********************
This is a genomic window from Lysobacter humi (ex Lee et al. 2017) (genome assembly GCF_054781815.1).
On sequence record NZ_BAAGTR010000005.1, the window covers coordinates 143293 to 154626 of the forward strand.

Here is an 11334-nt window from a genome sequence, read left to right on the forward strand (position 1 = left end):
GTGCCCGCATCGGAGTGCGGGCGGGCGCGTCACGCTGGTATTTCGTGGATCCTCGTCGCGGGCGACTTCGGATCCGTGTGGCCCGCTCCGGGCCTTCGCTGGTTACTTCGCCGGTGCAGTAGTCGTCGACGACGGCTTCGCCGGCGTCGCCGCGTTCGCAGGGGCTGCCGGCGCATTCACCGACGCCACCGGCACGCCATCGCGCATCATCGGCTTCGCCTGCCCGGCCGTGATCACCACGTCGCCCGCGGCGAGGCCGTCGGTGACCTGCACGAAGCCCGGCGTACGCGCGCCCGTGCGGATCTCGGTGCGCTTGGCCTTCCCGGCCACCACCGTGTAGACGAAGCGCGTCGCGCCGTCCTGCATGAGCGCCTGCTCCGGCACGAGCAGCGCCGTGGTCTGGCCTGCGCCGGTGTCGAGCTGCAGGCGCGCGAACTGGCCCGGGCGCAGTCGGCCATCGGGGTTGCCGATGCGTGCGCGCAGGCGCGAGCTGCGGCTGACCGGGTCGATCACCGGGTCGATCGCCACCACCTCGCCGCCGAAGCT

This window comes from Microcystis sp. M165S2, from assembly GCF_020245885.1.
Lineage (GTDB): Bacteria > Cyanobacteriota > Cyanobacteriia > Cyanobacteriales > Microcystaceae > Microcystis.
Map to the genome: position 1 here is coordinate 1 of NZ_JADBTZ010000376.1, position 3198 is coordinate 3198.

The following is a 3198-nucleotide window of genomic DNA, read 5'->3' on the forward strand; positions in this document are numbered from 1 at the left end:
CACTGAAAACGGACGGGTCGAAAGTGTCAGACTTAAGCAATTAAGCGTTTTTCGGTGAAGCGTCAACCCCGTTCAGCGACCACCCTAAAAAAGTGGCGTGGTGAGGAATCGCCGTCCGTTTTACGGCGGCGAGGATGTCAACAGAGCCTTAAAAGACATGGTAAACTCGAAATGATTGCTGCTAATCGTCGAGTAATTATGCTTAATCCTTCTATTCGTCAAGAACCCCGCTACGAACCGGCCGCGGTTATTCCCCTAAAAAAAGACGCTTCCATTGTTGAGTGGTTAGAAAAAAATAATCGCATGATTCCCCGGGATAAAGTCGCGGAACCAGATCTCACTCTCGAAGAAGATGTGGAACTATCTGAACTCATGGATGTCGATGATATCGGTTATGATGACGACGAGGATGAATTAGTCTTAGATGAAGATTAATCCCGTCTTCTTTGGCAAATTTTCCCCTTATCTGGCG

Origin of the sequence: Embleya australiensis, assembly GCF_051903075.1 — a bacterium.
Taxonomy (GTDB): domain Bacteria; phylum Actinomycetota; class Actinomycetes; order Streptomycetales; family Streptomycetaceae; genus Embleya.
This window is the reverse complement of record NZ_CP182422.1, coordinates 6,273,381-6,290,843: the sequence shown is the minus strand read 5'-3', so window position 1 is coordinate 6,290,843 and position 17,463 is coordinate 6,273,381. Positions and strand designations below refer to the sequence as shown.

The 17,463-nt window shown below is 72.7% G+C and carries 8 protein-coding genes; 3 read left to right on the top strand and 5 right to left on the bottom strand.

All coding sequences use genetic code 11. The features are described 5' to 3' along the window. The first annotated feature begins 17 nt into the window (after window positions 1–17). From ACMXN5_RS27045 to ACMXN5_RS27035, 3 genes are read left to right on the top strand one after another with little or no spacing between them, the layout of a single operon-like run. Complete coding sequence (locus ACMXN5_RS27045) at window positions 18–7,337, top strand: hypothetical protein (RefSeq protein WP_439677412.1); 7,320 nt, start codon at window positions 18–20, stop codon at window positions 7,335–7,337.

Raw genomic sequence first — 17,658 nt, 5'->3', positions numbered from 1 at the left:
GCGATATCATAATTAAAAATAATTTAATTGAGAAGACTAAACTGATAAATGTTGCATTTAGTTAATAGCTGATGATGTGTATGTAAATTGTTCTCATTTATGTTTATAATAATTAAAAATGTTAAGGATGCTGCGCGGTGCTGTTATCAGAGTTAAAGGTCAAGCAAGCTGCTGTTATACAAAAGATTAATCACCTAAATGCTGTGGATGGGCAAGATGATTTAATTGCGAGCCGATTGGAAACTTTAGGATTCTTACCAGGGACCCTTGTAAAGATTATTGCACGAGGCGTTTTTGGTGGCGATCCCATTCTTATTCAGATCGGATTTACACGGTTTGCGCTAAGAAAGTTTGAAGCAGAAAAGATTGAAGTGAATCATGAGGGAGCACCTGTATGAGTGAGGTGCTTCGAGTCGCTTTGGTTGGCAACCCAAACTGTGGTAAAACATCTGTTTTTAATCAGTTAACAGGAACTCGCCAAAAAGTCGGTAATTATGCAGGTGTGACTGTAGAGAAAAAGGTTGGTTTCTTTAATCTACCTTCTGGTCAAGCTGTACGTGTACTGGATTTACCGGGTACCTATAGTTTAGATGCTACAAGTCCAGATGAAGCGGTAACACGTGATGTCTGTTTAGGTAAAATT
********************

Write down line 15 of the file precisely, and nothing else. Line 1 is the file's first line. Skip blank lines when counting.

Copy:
Raw genomic sequence first — 17,658 nt, 5'->3', positions numbered from 1 at the left: